altered state of consciousness and heightened responsiveness
to suggestion; it may be induced in normal persons by a
variety of methods and has been used occasionally in medical
and psychiatric treatment. Most frequently hypnosis is brought
about through the actions of an operator, the hypnotist, who
engages the attention of a subject and assigns certain tasks
to him or her while uttering monotonous, repetitive verbal
commands; such tasks may include muscle relaxation, eye
fixation, and arm levitation. Hypnosis also may be
self-induced, by trained relaxation, concentration on one's
own breathing, or by a variety of monotonous practices and
rituals that are found in many mystical, philosophical, and
results in the gradual assumption by the subject of a state of
consciousness in which attention is withdrawn from the outside
world and is concentrated on mental, sensory, and
physiological experiences. When a hypnotist induces a trance,
a close relationship or rapport develops between operator and
subject. The responses of subjects in the trance state, and
the phenomena or behavior they manifest objectively, are the
product of their motivational set; that is, behavior reflects
what is being sought from the experience.
Most people can be easily hypnotized, but the depth of the
trance varies widely. A profound trance is characterized by a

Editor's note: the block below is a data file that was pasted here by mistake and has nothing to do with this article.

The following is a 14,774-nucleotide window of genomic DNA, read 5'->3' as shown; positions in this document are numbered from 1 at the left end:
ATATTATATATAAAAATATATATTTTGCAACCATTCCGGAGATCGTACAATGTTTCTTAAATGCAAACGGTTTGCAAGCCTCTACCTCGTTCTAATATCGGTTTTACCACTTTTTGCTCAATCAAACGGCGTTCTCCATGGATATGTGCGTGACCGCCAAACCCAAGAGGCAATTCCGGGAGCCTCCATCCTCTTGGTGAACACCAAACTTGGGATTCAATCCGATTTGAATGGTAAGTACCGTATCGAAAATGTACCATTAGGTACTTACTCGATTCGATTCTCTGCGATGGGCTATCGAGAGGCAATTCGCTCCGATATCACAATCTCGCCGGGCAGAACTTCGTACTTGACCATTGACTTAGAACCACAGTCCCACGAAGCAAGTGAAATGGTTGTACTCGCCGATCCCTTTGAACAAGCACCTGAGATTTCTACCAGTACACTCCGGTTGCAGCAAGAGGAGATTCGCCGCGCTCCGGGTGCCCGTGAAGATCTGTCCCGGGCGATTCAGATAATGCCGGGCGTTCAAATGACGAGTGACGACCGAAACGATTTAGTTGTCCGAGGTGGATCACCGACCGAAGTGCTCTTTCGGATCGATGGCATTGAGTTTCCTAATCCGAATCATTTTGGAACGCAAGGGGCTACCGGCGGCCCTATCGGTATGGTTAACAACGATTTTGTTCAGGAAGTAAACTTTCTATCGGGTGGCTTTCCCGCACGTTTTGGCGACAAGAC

forgetting of trance events and by an ability to respond
automatically to posthypnotic suggestions that are not too
anxiety-provoking. The depth of trance achievable is a
relatively fixed characteristic, dependent on the emotional
condition of the subject and on the skill of the hypnotist.
Only 20 percent of subjects are capable of entering
somnambulistic states through the usual methods of induction.
Medically, this percentage is not significant, since
therapeutic effects occur even in a light trance.
Hypnosis can produce a deeper contact with one's emotional
life, resulting in some lifting of repressions and exposure of
buried fears and conflicts. This effect potentially lends
itself to medical and educational use, but it also lends
itself to misinterpretation. Thus, the revival through
hypnosis of early, forgotten memories may be fused with
fantasies. Research into hypnotically induced memories in
recent years has in fact stressed their uncertain reliability.
For this reason a number of state court systems in the U.S.
have placed increasing constraints on the use of evidence
hypnotically obtained from witnesses, although most states
still permit its introduction in court.
Hypnosis has been used to treat a variety of physiological and
behavioral problems. It can alleviate back pain and pain
resulting from burns and cancer. It has been used by some
obstetricians as the sole analgesia for normal childbirth.
Hypnosis is sometimes also employed to treat physical problems
with a possible psychological component, such as Raynaud's
syndrome (a circulatory disease) and fecal incontinence in
children. Researchers have demonstrated that the benefit of
hypnosis is greater than the effect of a placebo and probably
results from changing the focus of attention. Few physicians,
however, include hypnosis as part of their practice.
Some behavioral difficulties, such as cigarette smoking,
overeating, and insomnia, are also amenable to resolution
through hypnosis. Nonetheless, most psychiatrists think that
fundamental psychiatric illness is better treated with the
patient in a normal state of consciousness.
rates vary according to
physiological / behavioral problems
and the desired results. Please call or email for exact
fees. Sliding scale rates available to those who are
unable to pay full fees.